#52 TheFlash

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Posted 15 May 2013 - 04:52 PM

Worse yet, he found one of my favorite little email lists and now is polluting that as well.



#53 hughw

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Posted 15 May 2013 - 07:53 PM

Yes doug, but drag ALSO goes up as the square of the speed.  The issue isn't planing upwind, but sailpower carrying area for a given wind and sea state.  The more sail you can carry the faster you go.  yet the narrower the immersed profile you have the less drag you have. 

 

Off the wind since all the minis are planing what you get is the benefit of  less work for the solo driver (no need to cant a heavy keel through 120+ degrees before every tack or gybe, no risk of a wind shift or a rogue wave leaving you to work the keel "uphill" from the wrong tack etc.

 

You once again don't understand the issues in play because you are obsessed with foils. 

 

 

Nor does the foil "tame the pitch" of the boat (since you've never sailed one you don't know so you are talking out of your ass on this one).  In fact, as was discussed earlier in the thread, initial experiments EXACERBATED the pitching motion by adding an induced porpoising.  Now it may be that the DSS will reduce pitching on the new hull, but that's not at all clear

 

so once again, you don't know what you really are talking about because you have not sailed a real boat in decades nor have you actually gotten close to anyone who has.  You are basically doing a suckup and frankly in the process turning off a lot of potential folks who are interested simply because your reputation in SA and Boatdesign.net etc.  is so absolutely god-awful.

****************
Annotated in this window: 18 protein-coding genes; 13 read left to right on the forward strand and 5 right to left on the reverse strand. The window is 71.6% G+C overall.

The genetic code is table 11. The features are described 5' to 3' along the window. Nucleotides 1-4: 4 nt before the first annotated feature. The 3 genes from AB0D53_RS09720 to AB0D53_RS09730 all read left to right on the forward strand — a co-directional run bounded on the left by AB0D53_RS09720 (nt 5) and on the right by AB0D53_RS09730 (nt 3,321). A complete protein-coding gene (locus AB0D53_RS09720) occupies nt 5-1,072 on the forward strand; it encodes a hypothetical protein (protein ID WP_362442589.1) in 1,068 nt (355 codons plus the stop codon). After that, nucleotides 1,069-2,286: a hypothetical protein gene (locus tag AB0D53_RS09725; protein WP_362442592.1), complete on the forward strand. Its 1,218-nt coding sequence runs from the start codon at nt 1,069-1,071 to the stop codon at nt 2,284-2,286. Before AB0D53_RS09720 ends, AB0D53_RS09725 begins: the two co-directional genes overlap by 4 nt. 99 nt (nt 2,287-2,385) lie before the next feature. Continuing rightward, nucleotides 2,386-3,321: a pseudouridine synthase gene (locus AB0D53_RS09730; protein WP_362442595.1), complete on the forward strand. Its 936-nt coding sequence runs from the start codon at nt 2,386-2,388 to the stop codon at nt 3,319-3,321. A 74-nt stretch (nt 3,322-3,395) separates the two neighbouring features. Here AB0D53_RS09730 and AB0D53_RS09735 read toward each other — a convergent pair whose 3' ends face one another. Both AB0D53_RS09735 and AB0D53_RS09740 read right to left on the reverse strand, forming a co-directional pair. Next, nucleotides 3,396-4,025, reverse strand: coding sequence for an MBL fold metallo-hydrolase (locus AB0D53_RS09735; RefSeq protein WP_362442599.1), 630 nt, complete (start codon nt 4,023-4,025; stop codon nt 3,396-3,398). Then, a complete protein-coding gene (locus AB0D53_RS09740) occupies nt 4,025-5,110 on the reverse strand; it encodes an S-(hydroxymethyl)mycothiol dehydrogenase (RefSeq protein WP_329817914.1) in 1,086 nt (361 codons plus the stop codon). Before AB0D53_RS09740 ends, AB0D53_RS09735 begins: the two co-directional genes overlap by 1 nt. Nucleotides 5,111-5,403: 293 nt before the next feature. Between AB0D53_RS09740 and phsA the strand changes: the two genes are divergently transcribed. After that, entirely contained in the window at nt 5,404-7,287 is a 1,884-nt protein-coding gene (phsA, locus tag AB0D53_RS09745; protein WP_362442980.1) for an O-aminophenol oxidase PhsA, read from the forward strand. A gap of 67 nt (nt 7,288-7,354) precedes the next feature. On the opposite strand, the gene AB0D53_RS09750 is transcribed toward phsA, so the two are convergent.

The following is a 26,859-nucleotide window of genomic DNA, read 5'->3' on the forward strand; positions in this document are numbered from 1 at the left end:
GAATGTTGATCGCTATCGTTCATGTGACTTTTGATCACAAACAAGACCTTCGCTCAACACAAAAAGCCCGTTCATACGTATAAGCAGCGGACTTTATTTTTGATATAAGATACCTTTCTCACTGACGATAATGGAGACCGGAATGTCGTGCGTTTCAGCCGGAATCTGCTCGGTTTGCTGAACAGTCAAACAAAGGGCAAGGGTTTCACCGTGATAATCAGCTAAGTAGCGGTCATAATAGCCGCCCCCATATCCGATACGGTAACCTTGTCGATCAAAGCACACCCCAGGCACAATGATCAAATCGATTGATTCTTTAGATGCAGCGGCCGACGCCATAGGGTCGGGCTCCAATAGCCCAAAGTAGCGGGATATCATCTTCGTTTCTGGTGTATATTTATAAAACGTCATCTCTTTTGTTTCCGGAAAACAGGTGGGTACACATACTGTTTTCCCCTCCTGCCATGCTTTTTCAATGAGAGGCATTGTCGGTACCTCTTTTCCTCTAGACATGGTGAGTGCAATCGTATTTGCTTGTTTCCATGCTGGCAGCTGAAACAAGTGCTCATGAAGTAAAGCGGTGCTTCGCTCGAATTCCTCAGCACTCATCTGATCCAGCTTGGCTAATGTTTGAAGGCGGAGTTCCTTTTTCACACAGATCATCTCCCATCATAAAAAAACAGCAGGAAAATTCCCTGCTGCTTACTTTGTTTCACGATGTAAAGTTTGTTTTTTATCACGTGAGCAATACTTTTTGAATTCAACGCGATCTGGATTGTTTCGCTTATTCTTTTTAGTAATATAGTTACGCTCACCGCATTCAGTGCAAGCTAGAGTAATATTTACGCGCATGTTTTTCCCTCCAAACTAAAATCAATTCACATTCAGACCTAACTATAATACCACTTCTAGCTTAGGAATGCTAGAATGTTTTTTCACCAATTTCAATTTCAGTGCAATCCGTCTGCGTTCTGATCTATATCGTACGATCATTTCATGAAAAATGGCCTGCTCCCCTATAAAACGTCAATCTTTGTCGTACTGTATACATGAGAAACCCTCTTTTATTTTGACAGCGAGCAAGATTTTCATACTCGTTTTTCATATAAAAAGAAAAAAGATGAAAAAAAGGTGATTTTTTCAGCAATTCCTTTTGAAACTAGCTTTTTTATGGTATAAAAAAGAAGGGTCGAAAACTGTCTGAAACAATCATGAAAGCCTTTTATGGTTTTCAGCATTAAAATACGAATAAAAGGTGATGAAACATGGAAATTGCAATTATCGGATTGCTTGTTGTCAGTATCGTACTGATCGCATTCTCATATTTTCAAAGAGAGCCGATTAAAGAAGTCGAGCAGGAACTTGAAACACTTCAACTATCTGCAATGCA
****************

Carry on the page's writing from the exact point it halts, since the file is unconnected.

You've shown your enthusiasm, you've now once again demonstrated your ignorance.  Now go away

 

Time to step in guys - I've met up with Doug in Fla, had a great afternoon talking over what we're doing with DSS as well as many other foil related issues and he has a very good understanding of what you can and can't do with foil....

 

Pitch instability - this on the 25 was not an issue once the guys understood what were the contributing factors - and quite of bit of that was to do with the kites/pole length/rig moments happenng to coincide with some hull/wing dynamics at a certain speed.

So a very mild tweak to the hull parameters has sorted that and we've seen nothing of that sort of behaviour on the 28 or the 36's.  Never saw iit in the 27 either in a zillion miles of sailing that in all conditions - so you could say that it was a slight backwards step in some areas but an important lessson as we further developed the concept.

 

The wing does dampen out movement in all axes - everyone that come sailing for the first time on any of these boats ( 23/25/27/28/36/40 ) comments on this. It was apparent too from outside the boat as we two-boat tested the 36s in Palma a couple of weeks back.

 

And drag issues...its a drag totality that is the thing here - planing efficency in drag terms is quite poor on base hulls as a way of supporting the displacement, although better than displacement modes.  Foil supported displacement with the correct foil parameters is way more efficient again - see Moths.

So we're a halfway house in effect, but not wanting to support more than say 70-80% of the displacement max so we don't get into the problem of longitudinal trim control.  The automatic dynamic balance of the hull/wing/rig system is the key to it all.



#54 BalticBandit

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Posted 15 May 2013 - 08:03 PM